Guess I can cross another item off the bucket list. I didn’t realize this experience was even on the list, and it was definitely a first for me.
One of our kitties is sick. A few weeks ago, I noticed Midget, the smaller of the two upstairs cats, looked thinner than usual. She’s always been a small cat so she can’t really afford to lose much weight to begin with. I began watching her and found out she would eat a couple bites of her food and then walk away. Her sister, Bridget, was more than happy to finish off her meal so I always saw empty bowls and never thought much more about it. But, when I thought about it, it occurred to me she had been reclusive and non-interactive as well.
I felt this warranted a trip to the vet. Weigh-in showed she had lost 2 pounds and was dehydrated! That’s not good. 😦
Multiple scenarios were presented as to the reasons for her behavior changes…all of them very expensive. After two office visits, blood work, two rounds of IV fluid injections and some pain meds, the vet’s best guess was there was some sort of infection in her lungs…cause unknown. We could hospitalize her and they would continue to give her daily IV fluids, pain meds and observe her for a few days or…………………….
We could do it at home.
Whaaaaaat? I think my face must have shown my reluctance and panic because she quickly assured me it wasn’t that difficult to give subcuticular IV fluids to a cat. I had serious doubts. But I took the fluid bag and a bag of needles home, along with the pain meds and an antibiotic.
For the next two days, I stressed about attempting this procedure. Then, I couldn’t remember the demonstration the vet gave me in the office. So, I consulted an expert source, YouTube. And sure enough, there was a wonderful video on how to do it.
The fluid bag hangs in the laundry room. Midget is instantly suspicious. I’m still anxious.
I take out of the needles and try to wrap my head around what I’m about to do, all the time thinking there’s a good reason why I didn’t pursue a career in veterinary medicine….and this might be top of the list.
Google suggests I practice inserting the needle in an orange. So I grab a orange and follow the instructions.
And it’s not so bad…..but it’s not actual skin so I’m still doubting I can even do this on something with a heartbeat. Finally, it’s obvious this cannot be put if off any longer. I attach a new, clean needle and beg Entrepreneur to help me. To my surprise, he agrees. He has some background in surgical procedures but hates cats so I’m a bit suspicious on exactly how much help he will be.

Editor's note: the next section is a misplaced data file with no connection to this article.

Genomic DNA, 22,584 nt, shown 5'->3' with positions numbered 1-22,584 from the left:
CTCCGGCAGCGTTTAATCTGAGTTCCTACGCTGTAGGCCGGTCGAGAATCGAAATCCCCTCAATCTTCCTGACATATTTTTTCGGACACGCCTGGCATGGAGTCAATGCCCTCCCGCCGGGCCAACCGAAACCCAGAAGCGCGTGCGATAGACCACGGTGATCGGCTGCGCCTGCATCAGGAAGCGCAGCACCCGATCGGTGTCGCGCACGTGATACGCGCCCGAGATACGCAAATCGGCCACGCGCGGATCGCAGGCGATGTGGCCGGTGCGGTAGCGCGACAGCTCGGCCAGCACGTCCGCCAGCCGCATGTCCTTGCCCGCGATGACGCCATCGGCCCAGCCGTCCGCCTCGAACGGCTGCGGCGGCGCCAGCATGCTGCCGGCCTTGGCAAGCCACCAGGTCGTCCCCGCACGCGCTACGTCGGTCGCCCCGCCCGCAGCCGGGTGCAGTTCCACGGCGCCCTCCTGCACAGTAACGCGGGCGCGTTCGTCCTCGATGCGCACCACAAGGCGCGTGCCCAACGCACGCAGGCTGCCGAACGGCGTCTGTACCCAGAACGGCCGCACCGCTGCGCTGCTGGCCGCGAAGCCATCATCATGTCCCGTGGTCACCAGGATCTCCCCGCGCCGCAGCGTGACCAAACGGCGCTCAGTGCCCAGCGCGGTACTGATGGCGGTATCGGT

In the end, I mustered up enough courage to actually insert the needle into the scruff and her neck (per the YouTube demonstration) and the fluids start to flow. Midget is amazingly tolerant of my inexperience and I know she feels my anxiousness. But both of us survive and she doesn’t seem traumatized. As of this post, I’ve given her 6 treatments and, together with the antibiotics, she seems better. And, she is still speaking to me.
And it occurs to me that way back in January, I chose a word for 2015. That word was fearless. The word was chosen because of life’s uncertainty with Entrepreneur’s kidney cancer diagnosis. Seems silly to attribute that big word to this scenario, but the fact is that I did have to overcome a bit of fear and trust that I could do this.
So many times we avoid situations because of fear. Fear of the unknown. Fear of making mistakes. Fear of what others will think. Fear of confrontation. Whatever it is and whatever the reason, sooner or later we all must face our fears. And then make the decision to conquer or run from it.
Fear is nothing more than the perception of a situation. Danger is real….fear is a feeling. For sure, there are dangerous situations and being fearful is justified. But many times how our mind perceived a challenging situation can be very powerful in what actions we take. When fear confronts us, we need to analyze why we are afraid. We need to set our emotions aside and be completely honest with ourselves before we can accurately assess the situation. Once that assessment is made, we need to objectively assess the perception of ourselves and decide if we believe we can move forward, past the fear, and accomplish what needs to be done. It’s easier to take risks when you completely believe in yourself. Doubt yourself and you’ll never take any steps forward.
Fear: False Evidence Appearing Real.
Nothing in life is to be feared. It is only to be understood.
Linking up this week with Lisa over at Life Through the Lens